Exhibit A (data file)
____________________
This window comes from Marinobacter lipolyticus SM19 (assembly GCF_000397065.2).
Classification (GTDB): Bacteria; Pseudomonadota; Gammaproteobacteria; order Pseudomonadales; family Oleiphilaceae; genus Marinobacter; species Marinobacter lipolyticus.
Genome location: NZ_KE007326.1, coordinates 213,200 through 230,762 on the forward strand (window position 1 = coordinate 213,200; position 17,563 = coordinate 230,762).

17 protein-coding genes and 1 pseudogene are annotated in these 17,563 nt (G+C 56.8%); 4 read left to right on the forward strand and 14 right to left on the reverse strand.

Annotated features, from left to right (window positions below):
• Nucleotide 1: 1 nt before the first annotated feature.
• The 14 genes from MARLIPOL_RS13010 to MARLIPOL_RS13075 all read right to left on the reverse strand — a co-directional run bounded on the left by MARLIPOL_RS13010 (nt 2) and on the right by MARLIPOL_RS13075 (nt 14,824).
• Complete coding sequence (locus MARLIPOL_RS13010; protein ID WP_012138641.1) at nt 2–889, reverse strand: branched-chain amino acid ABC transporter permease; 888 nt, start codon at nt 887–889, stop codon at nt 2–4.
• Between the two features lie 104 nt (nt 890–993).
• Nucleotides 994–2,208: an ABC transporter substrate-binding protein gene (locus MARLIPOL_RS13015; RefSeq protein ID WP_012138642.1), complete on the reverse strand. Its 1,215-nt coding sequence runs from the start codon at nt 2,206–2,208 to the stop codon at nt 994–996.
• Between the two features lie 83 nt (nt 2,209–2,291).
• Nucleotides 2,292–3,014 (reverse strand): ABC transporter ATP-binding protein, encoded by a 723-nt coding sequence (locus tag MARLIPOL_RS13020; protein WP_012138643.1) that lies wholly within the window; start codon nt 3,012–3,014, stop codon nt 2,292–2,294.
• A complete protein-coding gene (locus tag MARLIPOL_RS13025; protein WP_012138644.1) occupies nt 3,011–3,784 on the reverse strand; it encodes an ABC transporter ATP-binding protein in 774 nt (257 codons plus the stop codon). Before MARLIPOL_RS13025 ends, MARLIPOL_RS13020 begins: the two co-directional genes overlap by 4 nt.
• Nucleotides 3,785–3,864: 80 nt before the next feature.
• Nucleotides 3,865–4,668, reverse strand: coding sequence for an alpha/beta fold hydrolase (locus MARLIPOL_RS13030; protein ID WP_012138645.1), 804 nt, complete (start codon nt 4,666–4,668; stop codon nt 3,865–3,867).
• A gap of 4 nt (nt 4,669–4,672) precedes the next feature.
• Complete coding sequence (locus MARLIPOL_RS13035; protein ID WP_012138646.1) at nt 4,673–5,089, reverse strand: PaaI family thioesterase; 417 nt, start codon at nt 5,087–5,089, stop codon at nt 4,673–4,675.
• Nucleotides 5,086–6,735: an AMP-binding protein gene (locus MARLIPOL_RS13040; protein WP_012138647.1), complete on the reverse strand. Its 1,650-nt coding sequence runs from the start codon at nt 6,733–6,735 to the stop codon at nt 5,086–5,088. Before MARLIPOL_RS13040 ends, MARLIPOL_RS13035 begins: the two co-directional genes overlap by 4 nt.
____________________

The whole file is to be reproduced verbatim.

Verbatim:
This window comes from Marinobacter lipolyticus SM19 (assembly GCF_000397065.2).
Classification (GTDB): Bacteria; Pseudomonadota; Gammaproteobacteria; order Pseudomonadales; family Oleiphilaceae; genus Marinobacter; species Marinobacter lipolyticus.
Genome location: NZ_KE007326.1, coordinates 213,200 through 230,762 on the forward strand (window position 1 = coordinate 213,200; position 17,563 = coordinate 230,762).

17 protein-coding genes and 1 pseudogene are annotated in these 17,563 nt (G+C 56.8%); 4 read left to right on the forward strand and 14 right to left on the reverse strand.

Annotated features, from left to right (window positions below):
• Nucleotide 1: 1 nt before the first annotated feature.
• The 14 genes from MARLIPOL_RS13010 to MARLIPOL_RS13075 all read right to left on the reverse strand — a co-directional run bounded on the left by MARLIPOL_RS13010 (nt 2) and on the right by MARLIPOL_RS13075 (nt 14,824).
• Complete coding sequence (locus MARLIPOL_RS13010; protein ID WP_012138641.1) at nt 2–889, reverse strand: branched-chain amino acid ABC transporter permease; 888 nt, start codon at nt 887–889, stop codon at nt 2–4.
• Between the two features lie 104 nt (nt 890–993).
• Nucleotides 994–2,208: an ABC transporter substrate-binding protein gene (locus MARLIPOL_RS13015; RefSeq protein ID WP_012138642.1), complete on the reverse strand. Its 1,215-nt coding sequence runs from the start codon at nt 2,206–2,208 to the stop codon at nt 994–996.
• Between the two features lie 83 nt (nt 2,209–2,291).
• Nucleotides 2,292–3,014 (reverse strand): ABC transporter ATP-binding protein, encoded by a 723-nt coding sequence (locus tag MARLIPOL_RS13020; protein WP_012138643.1) that lies wholly within the window; start codon nt 3,012–3,014, stop codon nt 2,292–2,294.
• A complete protein-coding gene (locus tag MARLIPOL_RS13025; protein WP_012138644.1) occupies nt 3,011–3,784 on the reverse strand; it encodes an ABC transporter ATP-binding protein in 774 nt (257 codons plus the stop codon). Before MARLIPOL_RS13025 ends, MARLIPOL_RS13020 begins: the two co-directional genes overlap by 4 nt.
• Nucleotides 3,785–3,864: 80 nt before the next feature.
• Nucleotides 3,865–4,668, reverse strand: coding sequence for an alpha/beta fold hydrolase (locus MARLIPOL_RS13030; protein ID WP_012138645.1), 804 nt, complete (start codon nt 4,666–4,668; stop codon nt 3,865–3,867).
• A gap of 4 nt (nt 4,669–4,672) precedes the next feature.
• Complete coding sequence (locus MARLIPOL_RS13035; protein ID WP_012138646.1) at nt 4,673–5,089, reverse strand: PaaI family thioesterase; 417 nt, start codon at nt 5,087–5,089, stop codon at nt 4,673–4,675.
• Nucleotides 5,086–6,735: an AMP-binding protein gene (locus MARLIPOL_RS13040; protein WP_012138647.1), complete on the reverse strand. Its 1,650-nt coding sequence runs from the start codon at nt 6,733–6,735 to the stop codon at nt 5,086–5,088. Before MARLIPOL_RS13040 ends, MARLIPOL_RS13035 begins: the two co-directional genes overlap by 4 nt.